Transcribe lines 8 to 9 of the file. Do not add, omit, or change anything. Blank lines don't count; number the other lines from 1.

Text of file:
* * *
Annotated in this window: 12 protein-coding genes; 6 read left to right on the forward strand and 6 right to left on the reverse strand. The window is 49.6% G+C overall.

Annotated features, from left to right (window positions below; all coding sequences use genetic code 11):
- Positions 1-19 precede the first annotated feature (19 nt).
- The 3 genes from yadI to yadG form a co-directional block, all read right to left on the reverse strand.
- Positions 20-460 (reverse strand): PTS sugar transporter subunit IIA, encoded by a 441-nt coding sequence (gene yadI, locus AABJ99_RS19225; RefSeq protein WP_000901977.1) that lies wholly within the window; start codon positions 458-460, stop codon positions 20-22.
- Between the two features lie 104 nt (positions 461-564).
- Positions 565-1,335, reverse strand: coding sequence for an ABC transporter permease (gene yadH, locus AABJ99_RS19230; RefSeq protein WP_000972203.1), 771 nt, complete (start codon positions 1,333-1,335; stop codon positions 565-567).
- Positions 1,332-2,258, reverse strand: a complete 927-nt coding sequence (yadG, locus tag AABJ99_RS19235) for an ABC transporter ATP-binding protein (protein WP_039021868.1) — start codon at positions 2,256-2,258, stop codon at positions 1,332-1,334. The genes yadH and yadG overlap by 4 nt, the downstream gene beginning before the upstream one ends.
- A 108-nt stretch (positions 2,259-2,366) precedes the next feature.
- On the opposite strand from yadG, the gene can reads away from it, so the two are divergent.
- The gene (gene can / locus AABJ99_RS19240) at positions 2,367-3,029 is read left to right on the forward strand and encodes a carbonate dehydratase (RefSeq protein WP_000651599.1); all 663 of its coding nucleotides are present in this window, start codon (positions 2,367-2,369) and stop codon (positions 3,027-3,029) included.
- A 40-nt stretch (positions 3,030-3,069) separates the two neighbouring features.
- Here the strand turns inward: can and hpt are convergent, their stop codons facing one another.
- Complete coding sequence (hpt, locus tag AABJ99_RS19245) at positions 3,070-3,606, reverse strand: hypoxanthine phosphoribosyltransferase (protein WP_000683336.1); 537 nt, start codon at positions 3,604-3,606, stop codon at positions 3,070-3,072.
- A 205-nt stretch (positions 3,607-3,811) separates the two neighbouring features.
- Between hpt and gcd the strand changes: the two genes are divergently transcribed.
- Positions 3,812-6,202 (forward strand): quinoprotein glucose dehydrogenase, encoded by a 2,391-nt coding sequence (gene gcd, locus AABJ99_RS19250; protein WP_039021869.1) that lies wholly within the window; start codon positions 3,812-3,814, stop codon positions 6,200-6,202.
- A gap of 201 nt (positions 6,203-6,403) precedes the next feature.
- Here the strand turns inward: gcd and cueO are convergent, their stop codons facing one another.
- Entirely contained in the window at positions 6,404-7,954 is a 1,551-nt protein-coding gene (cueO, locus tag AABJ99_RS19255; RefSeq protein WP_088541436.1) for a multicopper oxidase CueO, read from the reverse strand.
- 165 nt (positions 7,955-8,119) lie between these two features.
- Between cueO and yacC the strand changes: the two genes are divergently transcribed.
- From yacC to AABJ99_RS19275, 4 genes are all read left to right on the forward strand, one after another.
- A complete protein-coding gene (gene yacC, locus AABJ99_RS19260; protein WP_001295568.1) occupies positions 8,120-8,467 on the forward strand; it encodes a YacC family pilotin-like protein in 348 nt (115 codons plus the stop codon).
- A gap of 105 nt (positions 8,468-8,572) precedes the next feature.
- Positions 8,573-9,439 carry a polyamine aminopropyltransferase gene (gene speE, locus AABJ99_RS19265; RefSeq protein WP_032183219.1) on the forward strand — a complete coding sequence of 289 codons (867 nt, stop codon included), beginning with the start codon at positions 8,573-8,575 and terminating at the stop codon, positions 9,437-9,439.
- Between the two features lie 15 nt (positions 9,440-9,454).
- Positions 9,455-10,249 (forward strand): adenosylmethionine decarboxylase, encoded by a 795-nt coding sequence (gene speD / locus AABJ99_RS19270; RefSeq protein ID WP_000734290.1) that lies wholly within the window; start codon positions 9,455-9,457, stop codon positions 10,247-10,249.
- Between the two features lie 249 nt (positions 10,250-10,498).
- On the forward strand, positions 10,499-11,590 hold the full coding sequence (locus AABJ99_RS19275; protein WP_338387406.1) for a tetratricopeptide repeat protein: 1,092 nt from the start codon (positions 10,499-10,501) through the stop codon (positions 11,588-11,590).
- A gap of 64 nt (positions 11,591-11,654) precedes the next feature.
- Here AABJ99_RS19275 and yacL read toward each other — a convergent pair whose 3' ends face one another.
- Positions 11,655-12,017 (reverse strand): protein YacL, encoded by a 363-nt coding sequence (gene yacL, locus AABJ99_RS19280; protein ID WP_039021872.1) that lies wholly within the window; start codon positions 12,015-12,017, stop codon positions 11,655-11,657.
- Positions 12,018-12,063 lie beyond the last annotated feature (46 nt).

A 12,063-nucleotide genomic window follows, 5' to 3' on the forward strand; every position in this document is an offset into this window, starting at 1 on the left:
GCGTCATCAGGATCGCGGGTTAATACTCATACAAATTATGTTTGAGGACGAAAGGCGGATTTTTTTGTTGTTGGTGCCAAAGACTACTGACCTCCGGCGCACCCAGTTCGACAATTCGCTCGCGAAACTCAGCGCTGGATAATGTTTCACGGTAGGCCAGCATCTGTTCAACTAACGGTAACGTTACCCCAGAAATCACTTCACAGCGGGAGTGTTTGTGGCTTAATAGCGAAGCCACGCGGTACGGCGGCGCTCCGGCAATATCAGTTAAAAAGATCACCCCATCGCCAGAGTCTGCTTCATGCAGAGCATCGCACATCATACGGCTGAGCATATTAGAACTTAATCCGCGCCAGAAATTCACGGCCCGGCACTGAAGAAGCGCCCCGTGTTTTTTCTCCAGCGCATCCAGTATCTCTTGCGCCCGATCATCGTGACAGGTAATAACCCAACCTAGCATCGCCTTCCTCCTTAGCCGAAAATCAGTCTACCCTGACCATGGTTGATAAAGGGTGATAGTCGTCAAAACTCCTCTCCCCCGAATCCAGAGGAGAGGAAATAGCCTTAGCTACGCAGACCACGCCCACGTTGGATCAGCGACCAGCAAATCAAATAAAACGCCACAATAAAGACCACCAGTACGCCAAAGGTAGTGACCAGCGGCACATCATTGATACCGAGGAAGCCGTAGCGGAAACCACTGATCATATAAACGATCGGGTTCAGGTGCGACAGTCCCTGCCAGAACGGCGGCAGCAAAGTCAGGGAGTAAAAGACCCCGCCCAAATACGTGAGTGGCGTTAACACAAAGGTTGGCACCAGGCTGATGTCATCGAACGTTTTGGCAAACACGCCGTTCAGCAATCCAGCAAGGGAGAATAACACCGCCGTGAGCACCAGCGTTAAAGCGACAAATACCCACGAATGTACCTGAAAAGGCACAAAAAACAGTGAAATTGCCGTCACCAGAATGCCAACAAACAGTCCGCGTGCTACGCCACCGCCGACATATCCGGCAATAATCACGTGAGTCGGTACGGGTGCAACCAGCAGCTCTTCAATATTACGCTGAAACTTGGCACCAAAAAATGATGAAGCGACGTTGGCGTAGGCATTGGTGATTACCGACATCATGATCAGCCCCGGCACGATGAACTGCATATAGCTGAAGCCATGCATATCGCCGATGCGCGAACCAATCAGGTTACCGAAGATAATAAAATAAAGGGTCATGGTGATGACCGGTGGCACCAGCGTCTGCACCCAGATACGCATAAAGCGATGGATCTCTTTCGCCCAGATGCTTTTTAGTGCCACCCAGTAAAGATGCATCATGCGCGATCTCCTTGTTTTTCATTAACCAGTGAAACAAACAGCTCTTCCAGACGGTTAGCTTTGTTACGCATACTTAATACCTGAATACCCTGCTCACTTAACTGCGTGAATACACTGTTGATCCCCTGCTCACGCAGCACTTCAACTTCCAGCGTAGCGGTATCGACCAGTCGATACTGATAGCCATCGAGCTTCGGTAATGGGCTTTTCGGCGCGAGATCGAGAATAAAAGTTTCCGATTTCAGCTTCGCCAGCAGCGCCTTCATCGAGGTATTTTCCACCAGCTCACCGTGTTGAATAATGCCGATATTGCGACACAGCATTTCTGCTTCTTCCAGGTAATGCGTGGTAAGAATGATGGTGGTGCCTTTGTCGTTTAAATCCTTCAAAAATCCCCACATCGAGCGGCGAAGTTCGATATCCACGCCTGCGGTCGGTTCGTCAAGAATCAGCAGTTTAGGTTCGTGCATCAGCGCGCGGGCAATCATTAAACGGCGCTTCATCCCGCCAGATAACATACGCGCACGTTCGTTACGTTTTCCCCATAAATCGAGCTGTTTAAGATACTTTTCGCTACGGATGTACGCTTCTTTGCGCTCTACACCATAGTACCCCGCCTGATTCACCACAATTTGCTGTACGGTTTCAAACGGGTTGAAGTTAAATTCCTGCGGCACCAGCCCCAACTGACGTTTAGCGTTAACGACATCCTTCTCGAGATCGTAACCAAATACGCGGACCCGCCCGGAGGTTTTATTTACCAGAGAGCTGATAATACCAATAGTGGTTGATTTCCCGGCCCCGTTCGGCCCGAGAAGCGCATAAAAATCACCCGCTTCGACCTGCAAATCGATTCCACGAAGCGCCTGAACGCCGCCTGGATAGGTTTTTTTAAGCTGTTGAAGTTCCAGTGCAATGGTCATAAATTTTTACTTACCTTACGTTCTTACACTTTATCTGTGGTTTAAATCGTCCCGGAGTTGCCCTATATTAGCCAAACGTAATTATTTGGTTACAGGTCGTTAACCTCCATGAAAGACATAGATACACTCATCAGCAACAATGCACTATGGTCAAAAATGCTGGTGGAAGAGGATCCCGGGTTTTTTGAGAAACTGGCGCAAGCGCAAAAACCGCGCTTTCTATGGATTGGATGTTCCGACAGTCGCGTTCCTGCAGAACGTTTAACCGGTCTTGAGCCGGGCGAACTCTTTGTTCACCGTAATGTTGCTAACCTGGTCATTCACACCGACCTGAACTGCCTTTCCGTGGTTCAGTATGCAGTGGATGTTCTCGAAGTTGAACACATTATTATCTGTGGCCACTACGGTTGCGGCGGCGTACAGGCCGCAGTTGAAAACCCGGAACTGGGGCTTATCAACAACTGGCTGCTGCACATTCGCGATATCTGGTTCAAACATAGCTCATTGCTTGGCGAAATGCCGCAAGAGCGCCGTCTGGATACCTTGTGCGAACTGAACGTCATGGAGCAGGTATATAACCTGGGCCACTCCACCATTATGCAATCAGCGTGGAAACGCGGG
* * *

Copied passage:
- Positions 1,332-2,258, reverse strand: a complete 927-nt coding sequence (yadG, locus tag AABJ99_RS19235) for an ABC transporter ATP-binding protein (protein WP_039021868.1) — start codon at positions 2,256-2,258, stop codon at positions 1,332-1,334. The genes yadH and yadG overlap by 4 nt, the downstream gene beginning before the upstream one ends.
- A 108-nt stretch (positions 2,259-2,366) precedes the next feature.